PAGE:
The first Russian nanosatellite has been put into orbit. RUDN students will take part in its testing
17 August. 2017, the first Russian nanosatellite TNS-0#2 created by «Russian space systems» holding (RSS is part of Roscosmos state corporation) was put into orbit by astronauts Sergey Ryazansky and Fedor Yurchikhin during spacewalk.
RUDN student watched the launch online in RUDN Mission Control Center.
Alexander Chursin, Head of Department of Applied Economics of RUDN Institute of Space Technologies: «This event demonstrates how unique products are created through the integration of engineers and university researchers’ knowledge. A lot of RUDN IST graduates PhD and Master students are working in RSS and have taken part in creating this nanosatellite».
Jack Marius Bileng, RUDN student from Cameroon: «Russian space technologies are the best in the world and today watching the launch of TNS-0 #2 I felt so proud for the country where I am getting education».
TNS-0 №2 was delivered to the International Space Station in June 2017, by «Progress» cargo space vehicle.
The sputnik weighs 4 kg and despite small size can carry up to 6 kg load, first of all scientific instruments.
An important feature of the nanosatellite is that it is cheaper in manufacturing and orbiting compared to larger satellites.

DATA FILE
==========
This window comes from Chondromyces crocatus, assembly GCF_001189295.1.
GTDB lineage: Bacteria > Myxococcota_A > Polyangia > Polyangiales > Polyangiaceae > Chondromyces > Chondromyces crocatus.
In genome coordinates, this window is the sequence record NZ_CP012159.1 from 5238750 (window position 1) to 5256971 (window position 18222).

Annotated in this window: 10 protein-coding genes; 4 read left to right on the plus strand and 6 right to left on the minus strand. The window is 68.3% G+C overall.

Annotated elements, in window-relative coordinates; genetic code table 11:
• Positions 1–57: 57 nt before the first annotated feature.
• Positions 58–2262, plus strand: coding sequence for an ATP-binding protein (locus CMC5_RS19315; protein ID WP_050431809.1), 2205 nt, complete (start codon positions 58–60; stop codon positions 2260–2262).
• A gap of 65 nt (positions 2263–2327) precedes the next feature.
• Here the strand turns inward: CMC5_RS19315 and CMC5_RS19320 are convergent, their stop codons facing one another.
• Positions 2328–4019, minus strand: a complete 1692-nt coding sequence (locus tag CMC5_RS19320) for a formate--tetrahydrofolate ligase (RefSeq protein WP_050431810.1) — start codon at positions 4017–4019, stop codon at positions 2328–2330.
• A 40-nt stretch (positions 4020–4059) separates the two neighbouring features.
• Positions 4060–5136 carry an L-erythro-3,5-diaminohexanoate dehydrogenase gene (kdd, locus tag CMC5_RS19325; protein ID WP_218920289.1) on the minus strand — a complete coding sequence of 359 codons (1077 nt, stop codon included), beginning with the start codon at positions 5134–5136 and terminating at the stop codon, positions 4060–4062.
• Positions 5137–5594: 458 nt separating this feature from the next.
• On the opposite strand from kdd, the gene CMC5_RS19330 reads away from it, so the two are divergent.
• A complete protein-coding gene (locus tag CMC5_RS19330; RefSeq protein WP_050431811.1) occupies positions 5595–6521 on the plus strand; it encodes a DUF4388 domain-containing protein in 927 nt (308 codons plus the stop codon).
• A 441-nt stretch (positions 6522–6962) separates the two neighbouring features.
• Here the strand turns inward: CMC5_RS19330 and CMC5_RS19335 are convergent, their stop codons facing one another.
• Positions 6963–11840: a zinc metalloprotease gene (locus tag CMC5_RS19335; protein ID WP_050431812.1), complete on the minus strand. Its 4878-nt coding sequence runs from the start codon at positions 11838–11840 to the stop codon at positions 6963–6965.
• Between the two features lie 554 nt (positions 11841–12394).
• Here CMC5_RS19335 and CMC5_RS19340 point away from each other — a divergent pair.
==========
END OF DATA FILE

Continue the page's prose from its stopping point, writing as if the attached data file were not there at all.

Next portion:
It is expected that the satellite will be on orbit 3-5 months and during this time collect and transfer to the Earth a huge amount of information. The cost of getting this information will be much lower than the cost of information obtained through traditional space vehicles.
On orbit the satellite flight computer, power system and solar panels as well as solar sensors will be tested.
One of the focus areas in the frame of TNS-0 #2 exploitation will be university applied research development. RUDN students and more than 60 space industry specialists who are mastering specialized programs at RUDN will get access to the satellite information. It will allow them to have adequate experience in designing small space vehicles and accompanying systems.
Together with RSS professionals future specialists in the field of space technologies will get acquainted with the Center’s hardware and software, acquire skills necessary for communication sessions and primary processing of telemetric information.
A specialist in spacecraft movement control analyzed the process of placing vehicle stages, boosters, and other space debris into the so-called disposal orbit and suggested cleaning lower orbits up with a spacecraft that has modules with engine units on board. These modules will attach to space debris objects and move them away. As for the geostationary orbit, a preferable way to clean it up would be a towing spacecraft that transports space debris objects into the disposal orbit.
A biologist from RUDN University studied the development of the immune response in prepubertal male and female animals. According to her, the severity and mortality of infectious and inflammatory diseases at this age depend not on the sex hormones, but mainly on the chromosome set or karyotype.
October 6, the Nobel Committee announced the 2021 Nobel Prize Winners in Chemistry. They were scientists Benjamin List (Germany) and David Macmillan (USA) for new methods of molecular synthesis. RUDN chemists know Professor Liszt personally — in 2019, the researcher came to participate in the university conference.